by Shelby Steele ‧ RELEASE DATE: Oct. 5, 1998
A black conservative confidently explains the motivations of white liberals. Steele, author of The Content of Our Character (1990), which won a National Book Critics Circle Award, and a senior fellow at the Hoover Institution at Stanford, sets the tone for the book by defining a black conservative as one who ""dissents from the victimization explanation of black fate when it is offered as a totalism."" In other words, he identifies himself in relation to a potentially serious argument after all subtlety is removed and what remains is a rigid orthodoxy to be promoted or attacked. Not surprisingly, Steele attacks--but why expend energy demolishing this straw man unless you are intent on writing a polemic? The answer, of course, is that this is a polemic, and there is no room for subtlety between the covers of this volume. Somehow Steele has convinced himself that criticizing a flawed mainstream position automatically guarantees the troth of his own beliefs. Apparently, this specious logic excuses proceeding in a manner he would not tolerate in his opponents: while criticizing the work of a liberal social scientist because ""rough inference and unexamined correlations"" replace ""rigorous science,"" Steele offers only inference and anecdote to support his own pronouncements. It also seems to bestow an unusual ability to see into the minds and hearts of those with whom he disagrees and to explain their deepest emotions. As a result, Steele explains that racial politics since the advent of affirmative action have been a function of white guilt and that shame has produced policies that reinforce white dominance and encourage black feelings of inferiority. There is undoubtedly an element of troth here, but serious discussion of it will be foreclosed by Steele's overreaching claim to have uncovered the sole motivating factor of liberal race policies. A contribution to that genre of political writing that appeals to those seeking arguments to buttress previously held policy preferences without promoting serious thought or improved public policy.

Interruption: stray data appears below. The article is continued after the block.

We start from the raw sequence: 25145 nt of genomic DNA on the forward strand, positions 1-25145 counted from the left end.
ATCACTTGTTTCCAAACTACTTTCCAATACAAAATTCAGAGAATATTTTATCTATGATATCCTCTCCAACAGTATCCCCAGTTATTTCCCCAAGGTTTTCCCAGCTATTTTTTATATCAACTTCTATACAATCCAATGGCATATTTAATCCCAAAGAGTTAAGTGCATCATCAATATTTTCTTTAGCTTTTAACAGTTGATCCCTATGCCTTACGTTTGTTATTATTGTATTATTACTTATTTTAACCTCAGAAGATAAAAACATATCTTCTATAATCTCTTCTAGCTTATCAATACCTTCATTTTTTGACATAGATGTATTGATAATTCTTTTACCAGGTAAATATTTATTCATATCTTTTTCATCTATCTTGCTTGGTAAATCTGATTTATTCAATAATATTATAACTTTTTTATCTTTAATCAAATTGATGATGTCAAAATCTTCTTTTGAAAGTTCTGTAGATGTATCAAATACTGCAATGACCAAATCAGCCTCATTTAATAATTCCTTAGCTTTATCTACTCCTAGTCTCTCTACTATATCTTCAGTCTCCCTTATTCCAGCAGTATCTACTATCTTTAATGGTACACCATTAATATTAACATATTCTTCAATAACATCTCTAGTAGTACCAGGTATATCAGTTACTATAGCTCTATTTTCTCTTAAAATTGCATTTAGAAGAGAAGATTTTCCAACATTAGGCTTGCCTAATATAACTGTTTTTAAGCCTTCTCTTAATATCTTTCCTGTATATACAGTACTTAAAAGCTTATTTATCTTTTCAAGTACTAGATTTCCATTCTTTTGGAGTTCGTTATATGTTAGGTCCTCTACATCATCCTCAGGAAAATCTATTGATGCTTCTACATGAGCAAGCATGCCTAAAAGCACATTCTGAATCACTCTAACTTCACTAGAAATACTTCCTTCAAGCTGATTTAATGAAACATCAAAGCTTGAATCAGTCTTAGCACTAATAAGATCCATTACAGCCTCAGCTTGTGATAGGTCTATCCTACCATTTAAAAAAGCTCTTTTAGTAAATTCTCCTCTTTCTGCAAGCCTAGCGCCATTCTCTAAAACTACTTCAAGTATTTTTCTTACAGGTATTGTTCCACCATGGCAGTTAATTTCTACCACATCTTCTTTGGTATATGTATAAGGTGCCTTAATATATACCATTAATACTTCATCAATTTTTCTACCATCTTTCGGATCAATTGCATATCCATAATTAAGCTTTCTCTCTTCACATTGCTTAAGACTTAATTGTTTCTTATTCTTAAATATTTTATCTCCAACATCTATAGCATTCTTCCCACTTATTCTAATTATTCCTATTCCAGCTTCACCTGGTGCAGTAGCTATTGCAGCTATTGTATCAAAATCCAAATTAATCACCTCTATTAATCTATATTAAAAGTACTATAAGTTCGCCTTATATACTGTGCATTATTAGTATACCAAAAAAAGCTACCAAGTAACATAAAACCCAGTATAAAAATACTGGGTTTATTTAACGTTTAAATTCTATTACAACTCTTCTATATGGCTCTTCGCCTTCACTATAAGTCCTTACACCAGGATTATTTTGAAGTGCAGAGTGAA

Pub Date: Oct. 5, 1998
Page Count: 224
Review Posted Online: N/A
Kirkus Reviews Issue: Sept. 1, 1998
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